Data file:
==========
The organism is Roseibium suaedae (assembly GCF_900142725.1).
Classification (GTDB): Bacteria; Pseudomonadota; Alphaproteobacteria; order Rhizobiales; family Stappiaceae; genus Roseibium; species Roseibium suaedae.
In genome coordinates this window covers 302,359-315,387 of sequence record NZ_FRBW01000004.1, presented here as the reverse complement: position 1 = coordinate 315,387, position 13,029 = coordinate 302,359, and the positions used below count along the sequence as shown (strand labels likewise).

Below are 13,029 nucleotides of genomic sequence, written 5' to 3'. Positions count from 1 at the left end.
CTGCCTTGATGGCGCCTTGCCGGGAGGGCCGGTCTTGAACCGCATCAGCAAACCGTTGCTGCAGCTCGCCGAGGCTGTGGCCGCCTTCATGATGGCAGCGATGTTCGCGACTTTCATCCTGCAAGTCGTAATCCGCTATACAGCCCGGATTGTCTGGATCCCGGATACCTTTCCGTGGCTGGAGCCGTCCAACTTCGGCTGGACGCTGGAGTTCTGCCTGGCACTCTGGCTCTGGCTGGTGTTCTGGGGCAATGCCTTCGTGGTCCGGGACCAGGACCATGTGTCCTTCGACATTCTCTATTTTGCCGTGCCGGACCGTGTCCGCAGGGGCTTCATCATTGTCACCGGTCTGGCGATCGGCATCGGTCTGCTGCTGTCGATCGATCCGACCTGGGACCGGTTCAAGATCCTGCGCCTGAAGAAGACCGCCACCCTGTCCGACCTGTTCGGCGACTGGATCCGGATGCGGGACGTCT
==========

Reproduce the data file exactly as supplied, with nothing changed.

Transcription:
The organism is Roseibium suaedae (assembly GCF_900142725.1).
Classification (GTDB): Bacteria; Pseudomonadota; Alphaproteobacteria; order Rhizobiales; family Stappiaceae; genus Roseibium; species Roseibium suaedae.
In genome coordinates this window covers 302,359-315,387 of sequence record NZ_FRBW01000004.1, presented here as the reverse complement: position 1 = coordinate 315,387, position 13,029 = coordinate 302,359, and the positions used below count along the sequence as shown (strand labels likewise).

Below are 13,029 nucleotides of genomic sequence, written 5' to 3'. Positions count from 1 at the left end.
CTGCCTTGATGGCGCCTTGCCGGGAGGGCCGGTCTTGAACCGCATCAGCAAACCGTTGCTGCAGCTCGCCGAGGCTGTGGCCGCCTTCATGATGGCAGCGATGTTCGCGACTTTCATCCTGCAAGTCGTAATCCGCTATACAGCCCGGATTGTCTGGATCCCGGATACCTTTCCGTGGCTGGAGCCGTCCAACTTCGGCTGGACGCTGGAGTTCTGCCTGGCACTCTGGCTCTGGCTGGTGTTCTGGGGCAATGCCTTCGTGGTCCGGGACCAGGACCATGTGTCCTTCGACATTCTCTATTTTGCCGTGCCGGACCGTGTCCGCAGGGGCTTCATCATTGTCACCGGTCTGGCGATCGGCATCGGTCTGCTGCTGTCGATCGATCCGACCTGGGACCGGTTCAAGATCCTGCGCCTGAAGAAGACCGCCACCCTGTCCGACCTGTTCGGCGACTGGATCCGGATGCGGGACGTCT